Science Daily online
The study marks the first time that scientists have found a direct line of communication between the part of a vertebrate's brain that controls the vocal muscle system and the part of the ear that hears sound. The researchers believe that understanding the auditory system of the plainfin midshipman fish (Porichthys notatus ) -- a 6- to 10-inch fish found along the coastline from Alaska to California -- will offer insights into how other vertebrates -- including humans -- hear.
Research Grants (4)
Enhancing biodiversity, water conservation, and urban agriculture through green roof infrastructure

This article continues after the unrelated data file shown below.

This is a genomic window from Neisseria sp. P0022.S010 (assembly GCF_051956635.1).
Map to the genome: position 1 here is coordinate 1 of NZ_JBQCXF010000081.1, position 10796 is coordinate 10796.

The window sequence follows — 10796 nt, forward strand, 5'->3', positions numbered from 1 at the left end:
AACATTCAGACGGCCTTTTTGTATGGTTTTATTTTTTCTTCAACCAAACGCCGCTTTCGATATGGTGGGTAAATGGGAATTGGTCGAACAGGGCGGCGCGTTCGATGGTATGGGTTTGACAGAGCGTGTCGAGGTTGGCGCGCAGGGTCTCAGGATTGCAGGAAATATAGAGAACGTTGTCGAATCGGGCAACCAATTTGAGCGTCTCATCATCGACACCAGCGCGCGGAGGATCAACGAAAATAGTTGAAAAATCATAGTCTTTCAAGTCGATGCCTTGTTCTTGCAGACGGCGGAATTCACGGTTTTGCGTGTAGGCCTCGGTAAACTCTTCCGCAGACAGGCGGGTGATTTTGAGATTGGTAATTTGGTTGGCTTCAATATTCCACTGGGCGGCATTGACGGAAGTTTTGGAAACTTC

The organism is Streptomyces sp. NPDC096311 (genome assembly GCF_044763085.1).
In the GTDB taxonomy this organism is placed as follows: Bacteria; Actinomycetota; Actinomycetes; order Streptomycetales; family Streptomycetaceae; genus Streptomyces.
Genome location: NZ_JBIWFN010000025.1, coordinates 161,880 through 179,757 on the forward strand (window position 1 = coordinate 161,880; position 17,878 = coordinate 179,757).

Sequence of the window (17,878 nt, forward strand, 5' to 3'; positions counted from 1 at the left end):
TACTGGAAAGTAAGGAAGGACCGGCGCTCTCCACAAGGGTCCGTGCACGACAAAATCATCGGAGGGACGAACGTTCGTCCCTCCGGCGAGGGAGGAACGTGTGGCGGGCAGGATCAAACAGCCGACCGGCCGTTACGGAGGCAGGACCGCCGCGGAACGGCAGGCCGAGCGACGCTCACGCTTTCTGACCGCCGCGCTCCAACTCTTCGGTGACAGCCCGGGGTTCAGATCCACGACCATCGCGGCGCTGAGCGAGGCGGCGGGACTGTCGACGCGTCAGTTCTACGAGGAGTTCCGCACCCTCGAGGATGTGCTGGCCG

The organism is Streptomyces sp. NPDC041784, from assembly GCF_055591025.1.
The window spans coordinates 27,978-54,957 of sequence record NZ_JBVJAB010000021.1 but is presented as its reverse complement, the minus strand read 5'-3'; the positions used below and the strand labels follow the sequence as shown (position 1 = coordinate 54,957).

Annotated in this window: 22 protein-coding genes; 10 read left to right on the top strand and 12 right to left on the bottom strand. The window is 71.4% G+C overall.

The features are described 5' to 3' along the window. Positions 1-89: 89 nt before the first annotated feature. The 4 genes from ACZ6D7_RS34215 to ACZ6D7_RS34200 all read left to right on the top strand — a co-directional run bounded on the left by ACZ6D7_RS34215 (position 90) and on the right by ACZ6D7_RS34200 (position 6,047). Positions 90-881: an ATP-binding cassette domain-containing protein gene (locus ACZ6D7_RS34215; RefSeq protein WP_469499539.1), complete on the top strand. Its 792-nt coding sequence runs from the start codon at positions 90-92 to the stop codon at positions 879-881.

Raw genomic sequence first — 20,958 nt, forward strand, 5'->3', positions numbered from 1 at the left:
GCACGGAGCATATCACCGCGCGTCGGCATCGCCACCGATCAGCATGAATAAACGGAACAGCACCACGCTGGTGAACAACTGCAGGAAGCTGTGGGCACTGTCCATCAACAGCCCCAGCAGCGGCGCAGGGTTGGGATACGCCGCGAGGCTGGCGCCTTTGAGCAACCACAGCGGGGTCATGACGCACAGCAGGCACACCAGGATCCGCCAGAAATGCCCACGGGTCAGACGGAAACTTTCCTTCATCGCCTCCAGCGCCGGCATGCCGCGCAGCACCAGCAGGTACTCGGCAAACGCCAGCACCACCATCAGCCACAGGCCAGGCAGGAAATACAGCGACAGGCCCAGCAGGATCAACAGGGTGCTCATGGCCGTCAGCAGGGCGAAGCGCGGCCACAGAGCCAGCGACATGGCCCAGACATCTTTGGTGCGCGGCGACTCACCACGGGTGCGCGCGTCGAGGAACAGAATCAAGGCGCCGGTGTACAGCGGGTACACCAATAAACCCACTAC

National Science Foundation $15,807
Travel funds to attend the American Physiological Society Intersociety Meeting
Southern Utah University $1,372
The neural basis of aggression in Siamese fighting fish
Southern Utah University $1,676
Identification of amphibian species most at risk from climate change
Pennsylvania Department of Conservation and Natural Resources $30,000
The use of chemical de-icers raises salt levels in roadside streams and ponds, which has adverse effects on tadpole development. Experiments on the effects of de-icers on tadpole development are often hampered by difficulties measuring body size without introducing handling stress that may skew results or cause unintended mortality. We have found a linear relationship between surface area and body mass in tadpoles that is unaffected by exposure to salt. Measuring surface area is therefore a suitable technique whose use should be encouraged when investigating the effects of salt exposure on tadpole growth and development.